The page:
It's been a rough couple of weeks for my virtual friends. I detest that expression. It makes them sound like they're imaginary or somehow less than real. Nothing could be further from the truth.
I've been a member of JoAnn Ross's online community for the last seven years. It's a diverse group of people who support and encourage each other in their writing endeavors. It's a close group of people who share in each other's triumphs and tribulations. There's even an off-shoot group for those of us concerned that sitting on our butts all day while we create little worlds of our own may have a less-than-attractive impact on those same butts. I truly cherish the friends I've made from that group. I've been privileged to have met several in person. Over a cup of tea while we gathered some supplies to send to another member of our group.
Ruby struggled with congestive heart failure but you'd never have known it from her cheery posts to the group. Her voice was one of the loudest when it came to cheering others on. Her sense of humour was unwavering. She was determined in so many ways. To be a great writer. A wonderful mother. A loving wife. A good friend. Maybe not in that order but those were her goals. When I think of all the emails she sent encouraging me to turn the music up loud and dance across the room, I smile. Her soul was a beauty. I miss her voice in the group with a sense of loss that is incomprehensible to people that think Ruby was a virtual friend.
Still reeling from that hit two weeks ago, I'm in shock over the second loss from the CB community. Bob Mayer and Jennifer Crusie had no idea what they unleashed on the world when they started their blog to promote Don't Look Down in 2006. Neither did we. People cruised by to see what the fuss was about. Left a comment. Responded to another person's comment. The next thing we knew, there was a party, some fast friendships were formed and enduring relationships forged. Margaret was there from the beginning, a silent lurker until someone lured her down to join us at the party. Margaritas shared, road trips survived and through it all a loyalty to each other that superseded our ethnic, political, religious and cultural differences.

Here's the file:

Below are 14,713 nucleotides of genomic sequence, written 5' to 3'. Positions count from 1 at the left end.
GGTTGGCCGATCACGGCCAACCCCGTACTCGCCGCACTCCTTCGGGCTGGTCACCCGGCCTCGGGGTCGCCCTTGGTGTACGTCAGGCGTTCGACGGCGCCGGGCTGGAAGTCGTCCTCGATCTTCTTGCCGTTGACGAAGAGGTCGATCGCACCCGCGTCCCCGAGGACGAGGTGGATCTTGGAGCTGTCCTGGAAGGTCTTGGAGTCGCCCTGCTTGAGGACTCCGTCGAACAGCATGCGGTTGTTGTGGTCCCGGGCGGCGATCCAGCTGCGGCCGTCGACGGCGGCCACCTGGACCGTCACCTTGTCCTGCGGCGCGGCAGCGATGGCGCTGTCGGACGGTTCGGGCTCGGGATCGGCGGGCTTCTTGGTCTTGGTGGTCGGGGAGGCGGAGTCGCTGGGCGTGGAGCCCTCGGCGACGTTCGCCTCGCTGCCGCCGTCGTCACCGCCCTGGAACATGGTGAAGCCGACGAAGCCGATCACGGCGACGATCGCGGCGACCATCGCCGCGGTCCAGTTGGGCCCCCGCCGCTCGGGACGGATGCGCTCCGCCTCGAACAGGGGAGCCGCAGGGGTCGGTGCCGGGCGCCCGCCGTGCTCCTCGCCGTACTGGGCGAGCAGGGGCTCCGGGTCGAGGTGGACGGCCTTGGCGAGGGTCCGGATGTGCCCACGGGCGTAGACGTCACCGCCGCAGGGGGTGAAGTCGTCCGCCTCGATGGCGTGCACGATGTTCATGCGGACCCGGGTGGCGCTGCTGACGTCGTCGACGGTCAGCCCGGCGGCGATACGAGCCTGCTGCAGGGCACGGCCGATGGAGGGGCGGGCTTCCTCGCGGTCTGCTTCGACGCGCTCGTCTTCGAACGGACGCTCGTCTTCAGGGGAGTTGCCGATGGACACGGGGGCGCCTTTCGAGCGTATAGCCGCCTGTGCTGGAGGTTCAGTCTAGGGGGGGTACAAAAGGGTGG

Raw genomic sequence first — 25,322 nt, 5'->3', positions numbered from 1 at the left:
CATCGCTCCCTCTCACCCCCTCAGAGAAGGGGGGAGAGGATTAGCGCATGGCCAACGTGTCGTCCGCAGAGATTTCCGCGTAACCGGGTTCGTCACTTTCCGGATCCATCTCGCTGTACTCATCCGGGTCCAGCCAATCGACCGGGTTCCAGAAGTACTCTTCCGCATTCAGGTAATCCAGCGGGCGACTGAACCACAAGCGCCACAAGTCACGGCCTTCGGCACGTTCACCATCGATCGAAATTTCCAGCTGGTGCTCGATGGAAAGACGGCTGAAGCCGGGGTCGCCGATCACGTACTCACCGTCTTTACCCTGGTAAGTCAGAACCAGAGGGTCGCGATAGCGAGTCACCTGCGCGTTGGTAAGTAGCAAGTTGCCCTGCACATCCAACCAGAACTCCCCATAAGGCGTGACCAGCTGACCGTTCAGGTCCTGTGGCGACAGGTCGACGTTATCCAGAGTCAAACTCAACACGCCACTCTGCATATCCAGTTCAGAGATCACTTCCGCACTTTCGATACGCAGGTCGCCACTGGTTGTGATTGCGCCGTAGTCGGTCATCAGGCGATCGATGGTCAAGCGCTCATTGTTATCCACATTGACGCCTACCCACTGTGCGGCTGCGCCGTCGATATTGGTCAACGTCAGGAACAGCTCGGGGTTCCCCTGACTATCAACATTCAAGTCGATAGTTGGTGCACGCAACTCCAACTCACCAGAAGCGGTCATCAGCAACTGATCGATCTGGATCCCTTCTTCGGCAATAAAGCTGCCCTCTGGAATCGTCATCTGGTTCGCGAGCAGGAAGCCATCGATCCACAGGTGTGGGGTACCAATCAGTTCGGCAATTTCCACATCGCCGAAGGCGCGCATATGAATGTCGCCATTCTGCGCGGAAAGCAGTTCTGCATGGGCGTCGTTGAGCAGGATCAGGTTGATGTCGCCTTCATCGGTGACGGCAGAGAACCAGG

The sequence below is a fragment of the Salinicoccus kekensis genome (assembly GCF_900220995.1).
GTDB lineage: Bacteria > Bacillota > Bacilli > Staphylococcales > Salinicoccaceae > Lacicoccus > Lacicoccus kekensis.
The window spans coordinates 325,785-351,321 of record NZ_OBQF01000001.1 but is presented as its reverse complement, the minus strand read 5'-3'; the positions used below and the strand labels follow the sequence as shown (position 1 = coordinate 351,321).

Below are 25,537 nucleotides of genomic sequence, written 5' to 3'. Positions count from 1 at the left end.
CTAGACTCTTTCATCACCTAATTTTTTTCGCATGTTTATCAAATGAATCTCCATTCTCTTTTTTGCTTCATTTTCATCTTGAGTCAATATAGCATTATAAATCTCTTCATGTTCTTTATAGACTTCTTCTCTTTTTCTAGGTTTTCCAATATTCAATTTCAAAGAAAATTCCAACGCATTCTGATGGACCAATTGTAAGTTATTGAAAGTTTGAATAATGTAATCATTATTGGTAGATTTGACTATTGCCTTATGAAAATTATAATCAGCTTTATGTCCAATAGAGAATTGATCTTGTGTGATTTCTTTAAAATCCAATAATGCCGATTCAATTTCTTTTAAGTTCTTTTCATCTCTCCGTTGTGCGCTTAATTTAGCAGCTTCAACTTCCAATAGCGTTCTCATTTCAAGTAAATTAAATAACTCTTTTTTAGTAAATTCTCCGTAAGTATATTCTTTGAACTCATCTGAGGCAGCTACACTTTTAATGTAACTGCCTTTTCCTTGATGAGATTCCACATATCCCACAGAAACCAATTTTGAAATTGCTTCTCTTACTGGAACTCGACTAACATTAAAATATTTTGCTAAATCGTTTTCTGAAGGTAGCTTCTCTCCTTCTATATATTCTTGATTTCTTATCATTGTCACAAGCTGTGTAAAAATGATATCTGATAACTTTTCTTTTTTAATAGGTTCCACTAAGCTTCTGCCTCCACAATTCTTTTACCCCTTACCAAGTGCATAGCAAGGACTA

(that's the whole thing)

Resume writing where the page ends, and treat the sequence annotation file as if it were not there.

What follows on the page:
There's a strong CB contingent on the left coast. They'll travel four hours to have lunch with each other. And they all did their best to keep Margaret connected throughout her battle with cancer. Even though I kept up with that fight through her blog, it never occurred to me, she wouldn't triumph. She was strong and brave and funny and crazy like the rest of us. She was quick to praise and share in our accomplishments and her laughter managed to transcend the written format. I can't believe she's gone.
Despite my geographic disability, I've managed to travel with and to several CBs over the past year. In a strange quirk that I only discovered after Ruby's death, she lived in the same hometown of a CB I visited frequently. My two online communities linked.
I never had the privilege of meeting Ruby or Margaret in person. But that doesn't make their losses any less painful or diminish the significance they had in my life. They were real women whose friendships I cherished.
And they would both hate the fact that my grief has kept me from writing for three days. I'm going to crank up the music and dance across the room, then sit back down to honour them both by putting words on the page.